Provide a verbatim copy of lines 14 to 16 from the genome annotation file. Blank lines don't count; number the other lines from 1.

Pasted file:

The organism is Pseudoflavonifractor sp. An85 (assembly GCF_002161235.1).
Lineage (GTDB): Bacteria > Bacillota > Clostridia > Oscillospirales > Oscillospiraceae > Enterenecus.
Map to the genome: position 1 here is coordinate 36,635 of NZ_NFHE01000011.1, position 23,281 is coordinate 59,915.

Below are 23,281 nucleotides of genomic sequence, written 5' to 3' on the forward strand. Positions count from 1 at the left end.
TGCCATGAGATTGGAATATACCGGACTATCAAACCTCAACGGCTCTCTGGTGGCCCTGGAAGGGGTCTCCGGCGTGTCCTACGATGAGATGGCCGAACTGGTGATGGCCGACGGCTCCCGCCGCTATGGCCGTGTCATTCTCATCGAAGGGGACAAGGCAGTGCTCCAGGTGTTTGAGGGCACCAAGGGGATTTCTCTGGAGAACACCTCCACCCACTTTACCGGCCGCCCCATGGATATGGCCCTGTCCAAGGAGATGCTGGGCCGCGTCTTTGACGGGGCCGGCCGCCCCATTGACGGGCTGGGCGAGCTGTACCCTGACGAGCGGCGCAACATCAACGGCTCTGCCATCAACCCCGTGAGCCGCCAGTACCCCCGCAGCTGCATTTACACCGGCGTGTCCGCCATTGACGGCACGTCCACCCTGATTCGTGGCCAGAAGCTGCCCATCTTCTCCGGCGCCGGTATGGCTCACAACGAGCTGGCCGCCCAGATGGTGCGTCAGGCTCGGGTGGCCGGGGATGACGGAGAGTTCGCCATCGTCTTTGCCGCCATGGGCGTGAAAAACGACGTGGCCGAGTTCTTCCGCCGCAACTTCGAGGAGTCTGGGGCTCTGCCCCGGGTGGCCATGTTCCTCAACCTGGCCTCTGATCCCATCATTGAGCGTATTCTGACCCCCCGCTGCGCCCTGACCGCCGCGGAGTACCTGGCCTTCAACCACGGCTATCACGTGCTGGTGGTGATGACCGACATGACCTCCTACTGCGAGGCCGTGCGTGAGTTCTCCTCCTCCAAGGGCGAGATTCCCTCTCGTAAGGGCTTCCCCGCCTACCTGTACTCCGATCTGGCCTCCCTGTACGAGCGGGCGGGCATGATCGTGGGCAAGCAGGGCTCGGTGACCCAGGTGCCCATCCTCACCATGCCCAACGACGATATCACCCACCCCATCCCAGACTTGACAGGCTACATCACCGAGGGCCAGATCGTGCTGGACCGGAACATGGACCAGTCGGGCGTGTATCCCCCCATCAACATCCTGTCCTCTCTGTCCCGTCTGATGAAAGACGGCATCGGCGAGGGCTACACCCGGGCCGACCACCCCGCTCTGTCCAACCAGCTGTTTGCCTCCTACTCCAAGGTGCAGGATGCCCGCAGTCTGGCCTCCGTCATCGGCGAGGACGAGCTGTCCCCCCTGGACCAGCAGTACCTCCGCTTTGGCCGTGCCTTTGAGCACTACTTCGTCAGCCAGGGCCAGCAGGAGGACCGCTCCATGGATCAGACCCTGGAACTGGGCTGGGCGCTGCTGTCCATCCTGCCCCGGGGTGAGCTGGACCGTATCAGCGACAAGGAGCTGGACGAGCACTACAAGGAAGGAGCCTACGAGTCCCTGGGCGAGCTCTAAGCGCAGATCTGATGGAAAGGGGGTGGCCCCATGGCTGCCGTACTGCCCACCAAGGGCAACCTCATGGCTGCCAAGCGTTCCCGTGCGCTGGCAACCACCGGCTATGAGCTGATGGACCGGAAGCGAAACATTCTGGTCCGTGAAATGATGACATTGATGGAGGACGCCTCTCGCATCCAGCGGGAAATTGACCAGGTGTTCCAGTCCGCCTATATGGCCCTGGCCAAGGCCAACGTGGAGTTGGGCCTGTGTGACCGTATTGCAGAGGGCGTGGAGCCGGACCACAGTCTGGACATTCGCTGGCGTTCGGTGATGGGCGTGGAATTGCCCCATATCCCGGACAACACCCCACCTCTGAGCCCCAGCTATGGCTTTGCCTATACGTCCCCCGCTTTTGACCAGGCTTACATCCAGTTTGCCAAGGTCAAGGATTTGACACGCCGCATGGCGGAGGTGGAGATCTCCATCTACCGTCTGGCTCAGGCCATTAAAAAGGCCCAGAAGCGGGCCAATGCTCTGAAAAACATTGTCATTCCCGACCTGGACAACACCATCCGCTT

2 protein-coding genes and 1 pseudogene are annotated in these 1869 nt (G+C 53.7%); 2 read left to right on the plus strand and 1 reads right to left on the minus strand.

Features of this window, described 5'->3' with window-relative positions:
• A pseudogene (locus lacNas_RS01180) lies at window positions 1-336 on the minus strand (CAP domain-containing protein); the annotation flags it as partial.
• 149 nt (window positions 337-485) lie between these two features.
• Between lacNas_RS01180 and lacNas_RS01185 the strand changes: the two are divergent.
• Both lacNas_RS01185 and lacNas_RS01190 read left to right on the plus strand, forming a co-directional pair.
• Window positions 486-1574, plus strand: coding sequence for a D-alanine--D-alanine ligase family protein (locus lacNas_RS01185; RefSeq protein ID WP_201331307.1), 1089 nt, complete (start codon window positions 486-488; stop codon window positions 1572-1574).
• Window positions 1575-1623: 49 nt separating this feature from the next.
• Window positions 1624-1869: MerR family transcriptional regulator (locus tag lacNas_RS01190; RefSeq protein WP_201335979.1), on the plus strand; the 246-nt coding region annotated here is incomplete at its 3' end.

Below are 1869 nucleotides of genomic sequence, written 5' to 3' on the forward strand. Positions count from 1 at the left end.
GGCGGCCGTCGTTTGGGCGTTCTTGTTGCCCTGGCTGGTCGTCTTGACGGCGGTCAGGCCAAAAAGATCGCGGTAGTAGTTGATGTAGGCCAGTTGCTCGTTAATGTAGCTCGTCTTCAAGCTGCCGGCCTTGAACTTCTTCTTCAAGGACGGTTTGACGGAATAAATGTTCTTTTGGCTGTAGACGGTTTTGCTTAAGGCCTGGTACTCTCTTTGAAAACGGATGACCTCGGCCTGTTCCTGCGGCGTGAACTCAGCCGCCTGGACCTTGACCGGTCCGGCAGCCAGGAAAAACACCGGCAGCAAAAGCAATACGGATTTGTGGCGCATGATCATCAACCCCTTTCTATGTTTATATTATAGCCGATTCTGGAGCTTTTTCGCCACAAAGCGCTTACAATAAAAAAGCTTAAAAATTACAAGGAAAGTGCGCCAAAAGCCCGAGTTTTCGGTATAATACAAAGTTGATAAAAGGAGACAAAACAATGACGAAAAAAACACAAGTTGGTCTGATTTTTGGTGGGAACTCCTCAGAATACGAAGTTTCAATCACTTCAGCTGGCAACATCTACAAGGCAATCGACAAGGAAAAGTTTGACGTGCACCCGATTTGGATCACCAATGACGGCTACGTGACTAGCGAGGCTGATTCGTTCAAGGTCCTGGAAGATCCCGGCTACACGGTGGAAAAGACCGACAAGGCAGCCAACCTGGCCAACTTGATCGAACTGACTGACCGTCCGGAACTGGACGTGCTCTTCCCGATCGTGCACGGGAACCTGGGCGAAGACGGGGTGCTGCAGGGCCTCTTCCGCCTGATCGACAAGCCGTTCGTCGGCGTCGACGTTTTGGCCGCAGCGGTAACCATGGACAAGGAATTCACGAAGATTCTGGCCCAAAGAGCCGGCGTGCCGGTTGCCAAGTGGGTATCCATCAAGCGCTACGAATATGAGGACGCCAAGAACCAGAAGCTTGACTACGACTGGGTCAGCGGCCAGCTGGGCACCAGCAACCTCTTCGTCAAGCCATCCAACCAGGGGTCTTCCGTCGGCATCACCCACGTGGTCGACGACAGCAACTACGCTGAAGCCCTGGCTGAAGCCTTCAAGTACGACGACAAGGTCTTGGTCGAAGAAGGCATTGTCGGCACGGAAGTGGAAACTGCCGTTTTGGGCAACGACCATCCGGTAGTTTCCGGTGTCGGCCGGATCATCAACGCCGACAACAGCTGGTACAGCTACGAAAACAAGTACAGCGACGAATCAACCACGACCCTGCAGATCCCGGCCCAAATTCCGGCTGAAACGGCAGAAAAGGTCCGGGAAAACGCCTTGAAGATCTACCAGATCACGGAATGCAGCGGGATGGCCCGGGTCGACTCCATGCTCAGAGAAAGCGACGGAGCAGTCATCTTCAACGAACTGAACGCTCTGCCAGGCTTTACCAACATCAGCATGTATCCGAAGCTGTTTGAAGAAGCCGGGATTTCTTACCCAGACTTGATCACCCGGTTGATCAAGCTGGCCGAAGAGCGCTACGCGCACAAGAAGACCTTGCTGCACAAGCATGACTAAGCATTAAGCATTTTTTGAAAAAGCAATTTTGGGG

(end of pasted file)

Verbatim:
• Window positions 1624-1869: MerR family transcriptional regulator (locus tag lacNas_RS01190; RefSeq protein WP_201335979.1), on the plus strand; the 246-nt coding region annotated here is incomplete at its 3' end.

Below are 1869 nucleotides of genomic sequence, written 5' to 3' on the forward strand. Positions count from 1 at the left end.
GGCGGCCGTCGTTTGGGCGTTCTTGTTGCCCTGGCTGGTCGTCTTGACGGCGGTCAGGCCAAAAAGATCGCGGTAGTAGTTGATGTAGGCCAGTTGCTCGTTAATGTAGCTCGTCTTCAAGCTGCCGGCCTTGAACTTCTTCTTCAAGGACGGTTTGACGGAATAAATGTTCTTTTGGCTGTAGACGGTTTTGCTTAAGGCCTGGTACTCTCTTTGAAAACGGATGACCTCGGCCTGTTCCTGCGGCGTGAACTCAGCCGCCTGGACCTTGACCGGTCCGGCAGCCAGGAAAAACACCGGCAGCAAAAGCAATACGGATTTGTGGCGCATGATCATCAACCCCTTTCTATGTTTATATTATAGCCGATTCTGGAGCTTTTTCGCCACAAAGCGCTTACAATAAAAAAGCTTAAAAATTACAAGGAAAGTGCGCCAAAAGCCCGAGTTTTCGGTATAATACAAAGTTGATAAAAGGAGACAAAACAATGACGAAAAAAACACAAGTTGGTCTGATTTTTGGTGGGAACTCCTCAGAATACGAAGTTTCAATCACTTCAGCTGGCAACATCTACAAGGCAATCGACAAGGAAAAGTTTGACGTGCACCCGATTTGGATCACCAATGACGGCTACGTGACTAGCGAGGCTGATTCGTTCAAGGTCCTGGAAGATCCCGGCTACACGGTGGAAAAGACCGACAAGGCAGCCAACCTGGCCAACTTGATCGAACTGACTGACCGTCCGGAACTGGACGTGCTCTTCCCGATCGTGCACGGGAACCTGGGCGAAGACGGGGTGCTGCAGGGCCTCTTCCGCCTGATCGACAAGCCGTTCGTCGGCGTCGACGTTTTGGCCGCAGCGGTAACCATGGACAAGGAATTCACGAAGATTCTGGCCCAAAGAGCCGGCGTGCCGGTTGCCAAGTGGGTATCCATCAAGCGCTACGAATATGAGGACGCCAAGAACCAGAAGCTTGACTACGACTGGGTCAGCGGCCAGCTGGGCACCAGCAACCTCTTCGTCAAGCCATCCAACCAGGGGTCTTCCGTCGGCATCACCCACGTGGTCGACGACAGCAACTACGCTGAAGCCCTGGCTGAAGCCTTCAAGTACGACGACAAGGTCTTGGTCGAAGAAGGCATTGTCGGCACGGAAGTGGAAACTGCCGTTTTGGGCAACGACCATCCGGTAGTTTCCGGTGTCGGCCGGATCATCAACGCCGACAACAGCTGGTACAGCTACGAAAACAAGTACAGCGACGAATCAACCACGACCCTGCAGATCCCGGCCCAAATTCCGGCTGAAACGGCAGAAAAGGTCCGGGAAAACGCCTTGAAGATCTACCAGATCACGGAATGCAGCGGGATGGCCCGGGTCGACTCCATGCTCAGAGAAAGCGACGGAGCAGTCATCTTCAACGAACTGAACGCTCTGCCAGGCTTTACCAACATCAGCATGTATCCGAAGCTGTTTGAAGAAGCCGGGATTTCTTACCCAGACTTGATCACCCGGTTGATCAAGCTGGCCGAAGAGCGCTACGCGCACAAGAAGACCTTGCTGCACAAGCATGACTAAGCATTAAGCATTTTTTGAAAAAGCAATTTTGGGG